One of the primary tenets of Austrian economic theory is that economies cannot be “managed,” that interference, be it deficit spending, regulations, taxing policies, central bank quantitative easing programs or negative interest rates, will send false signals that will distort decisions made by the private sector, the real driver of economic growth. The bigger the
Austrian economists assert that governments cannot “manage” economies, but that such efforts only make things worse. Japan is a perfect example.
And, the stock market — using the Dow Industrials — fails to make new highs. The U.S. economy grew at its slowest pace in two years the first quarter 2016, with GDP rising .5 percent, less than half the gain posted fourth quarter 2015. For some time, the U.S. was the shining star among world
As noted in G-20 talks up more deficit spending; Deutsche Bank recommends gold, there were loud cries at the Shanghai G-20 Summit for “a worldwide coordinated effort” to head off global recession. Here are a few more details about the G-20 discussions.
Martin Wolf, chief economics commentator at the Financial Times, is calling for the world’s central banks to start electronically depositing money “to every adult citizen.” Wolf’s not calling on only the Fed to implement this policy but all the world’s central banks, which would mean massive inflation around the world that would send investors scurrying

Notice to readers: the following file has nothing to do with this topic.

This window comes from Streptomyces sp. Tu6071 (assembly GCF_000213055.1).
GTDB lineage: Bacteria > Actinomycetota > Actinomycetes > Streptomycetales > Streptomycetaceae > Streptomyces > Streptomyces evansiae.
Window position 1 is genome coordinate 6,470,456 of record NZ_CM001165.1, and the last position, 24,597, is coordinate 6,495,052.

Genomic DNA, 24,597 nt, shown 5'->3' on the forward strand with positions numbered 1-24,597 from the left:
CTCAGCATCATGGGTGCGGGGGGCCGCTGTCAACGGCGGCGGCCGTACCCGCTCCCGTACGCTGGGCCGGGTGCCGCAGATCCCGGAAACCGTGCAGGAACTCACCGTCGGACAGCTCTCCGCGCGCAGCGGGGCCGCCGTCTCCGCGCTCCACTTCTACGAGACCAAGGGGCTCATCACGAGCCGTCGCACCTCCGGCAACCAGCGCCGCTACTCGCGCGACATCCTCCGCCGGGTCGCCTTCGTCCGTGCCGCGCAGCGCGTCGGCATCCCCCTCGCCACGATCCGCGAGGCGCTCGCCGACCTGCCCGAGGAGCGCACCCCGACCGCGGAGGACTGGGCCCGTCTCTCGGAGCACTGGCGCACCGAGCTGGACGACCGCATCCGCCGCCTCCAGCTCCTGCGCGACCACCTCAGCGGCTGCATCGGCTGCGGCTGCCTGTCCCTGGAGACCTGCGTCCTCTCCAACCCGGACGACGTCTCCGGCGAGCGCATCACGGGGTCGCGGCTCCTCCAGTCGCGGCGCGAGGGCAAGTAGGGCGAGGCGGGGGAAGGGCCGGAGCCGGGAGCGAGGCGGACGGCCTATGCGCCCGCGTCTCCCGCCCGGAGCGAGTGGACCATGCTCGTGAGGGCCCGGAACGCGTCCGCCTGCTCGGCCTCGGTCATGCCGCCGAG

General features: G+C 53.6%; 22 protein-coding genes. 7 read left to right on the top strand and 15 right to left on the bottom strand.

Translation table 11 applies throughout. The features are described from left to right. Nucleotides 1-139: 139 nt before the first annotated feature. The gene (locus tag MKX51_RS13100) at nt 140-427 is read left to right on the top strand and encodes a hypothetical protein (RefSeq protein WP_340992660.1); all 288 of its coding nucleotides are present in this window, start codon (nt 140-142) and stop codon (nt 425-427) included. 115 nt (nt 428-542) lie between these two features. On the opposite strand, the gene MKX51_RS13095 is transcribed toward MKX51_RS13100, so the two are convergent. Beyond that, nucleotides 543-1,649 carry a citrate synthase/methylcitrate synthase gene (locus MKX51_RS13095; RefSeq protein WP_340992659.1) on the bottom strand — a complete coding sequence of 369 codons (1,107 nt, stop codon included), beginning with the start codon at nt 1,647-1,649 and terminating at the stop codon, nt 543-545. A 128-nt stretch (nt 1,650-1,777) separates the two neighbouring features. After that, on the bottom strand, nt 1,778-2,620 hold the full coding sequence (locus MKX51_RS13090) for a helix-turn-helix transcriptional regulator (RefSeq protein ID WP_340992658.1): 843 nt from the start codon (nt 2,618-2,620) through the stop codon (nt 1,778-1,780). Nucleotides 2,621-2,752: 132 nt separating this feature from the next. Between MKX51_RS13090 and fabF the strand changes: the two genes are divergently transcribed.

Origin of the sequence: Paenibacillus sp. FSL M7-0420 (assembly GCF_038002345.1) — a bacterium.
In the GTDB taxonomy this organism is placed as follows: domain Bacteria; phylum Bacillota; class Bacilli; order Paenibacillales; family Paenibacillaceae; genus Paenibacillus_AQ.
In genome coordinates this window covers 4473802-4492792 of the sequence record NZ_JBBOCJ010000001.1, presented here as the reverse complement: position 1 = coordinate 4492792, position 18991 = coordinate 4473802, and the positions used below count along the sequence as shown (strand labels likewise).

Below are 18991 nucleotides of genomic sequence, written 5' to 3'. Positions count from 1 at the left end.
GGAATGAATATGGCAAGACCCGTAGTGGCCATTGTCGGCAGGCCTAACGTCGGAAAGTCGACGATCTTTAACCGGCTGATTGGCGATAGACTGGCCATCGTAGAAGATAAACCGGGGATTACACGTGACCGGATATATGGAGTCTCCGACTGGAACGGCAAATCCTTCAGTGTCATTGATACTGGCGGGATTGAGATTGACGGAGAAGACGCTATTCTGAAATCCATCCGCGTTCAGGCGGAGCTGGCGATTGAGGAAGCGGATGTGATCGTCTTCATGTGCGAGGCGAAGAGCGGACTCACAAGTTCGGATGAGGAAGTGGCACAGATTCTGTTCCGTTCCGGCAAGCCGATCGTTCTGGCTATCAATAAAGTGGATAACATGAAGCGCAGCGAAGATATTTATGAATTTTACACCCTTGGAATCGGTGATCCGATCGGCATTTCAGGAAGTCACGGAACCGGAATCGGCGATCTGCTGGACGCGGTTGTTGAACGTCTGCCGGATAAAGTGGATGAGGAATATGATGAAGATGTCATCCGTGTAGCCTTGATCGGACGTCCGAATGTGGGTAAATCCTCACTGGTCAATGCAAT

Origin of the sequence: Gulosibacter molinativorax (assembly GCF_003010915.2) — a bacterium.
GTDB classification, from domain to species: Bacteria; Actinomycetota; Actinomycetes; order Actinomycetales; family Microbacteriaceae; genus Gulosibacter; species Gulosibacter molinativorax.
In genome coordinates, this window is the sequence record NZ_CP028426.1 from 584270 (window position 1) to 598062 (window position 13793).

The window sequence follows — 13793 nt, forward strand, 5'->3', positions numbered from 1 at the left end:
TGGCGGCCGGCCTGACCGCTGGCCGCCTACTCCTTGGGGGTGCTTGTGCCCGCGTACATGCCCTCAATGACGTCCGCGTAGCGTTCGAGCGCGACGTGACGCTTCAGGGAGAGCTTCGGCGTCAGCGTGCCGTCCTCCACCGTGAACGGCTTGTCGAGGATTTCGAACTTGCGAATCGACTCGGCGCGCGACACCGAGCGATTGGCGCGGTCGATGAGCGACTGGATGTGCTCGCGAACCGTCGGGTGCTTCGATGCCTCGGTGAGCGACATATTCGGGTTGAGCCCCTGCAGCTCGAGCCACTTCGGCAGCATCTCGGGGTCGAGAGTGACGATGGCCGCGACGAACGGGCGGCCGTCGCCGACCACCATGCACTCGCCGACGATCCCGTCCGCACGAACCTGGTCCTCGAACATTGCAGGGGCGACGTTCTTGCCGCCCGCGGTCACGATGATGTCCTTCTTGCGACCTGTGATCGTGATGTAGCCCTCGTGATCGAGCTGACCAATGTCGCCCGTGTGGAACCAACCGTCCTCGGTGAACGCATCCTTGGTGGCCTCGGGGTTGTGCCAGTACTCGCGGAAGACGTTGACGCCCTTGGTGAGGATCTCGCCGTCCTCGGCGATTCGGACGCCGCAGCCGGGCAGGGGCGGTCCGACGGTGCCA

At the Houston Mises Circle January 30, I sat on a panel and was asked how I saw the gold and silver markets doing in 2016. Basically, I said that metals prices hinged on what the Fed does with interest rates and with how the stock market reacts.
The main reason to buy gold and silver is to protect against currency debasement, which is brought on by massive deficit spending that requires the Fed to print dollars to cover debt that could not be sold to private investors.
It’s astounding to hear talking heads blame the stock market collapse on falling oil prices. Lower oil prices should have caused stocks (except oil stocks, of course) to rise. This is especially true of the stocks that make up the Dow Transportation Index.
To Keynesians, easy solutions reside for monetary and economic problems. When the economy is in recession, deficit spend. When inflation heats up (meaning rising prices, which the developed world hasn’t seen for some time), choke back the money supply. Problems solved. Recessions are averted; inflation is held in check. So, if “managing” the economy is
Quantitative easing opened a Pandora’s box that will not be closed until massive inflation spreads worldwide. Only when people quit accepting the digital money that central banks spew will it end. However, the end may be far, far away. Traditionally, central banks created money “out of thin air” to finance wars by buying new government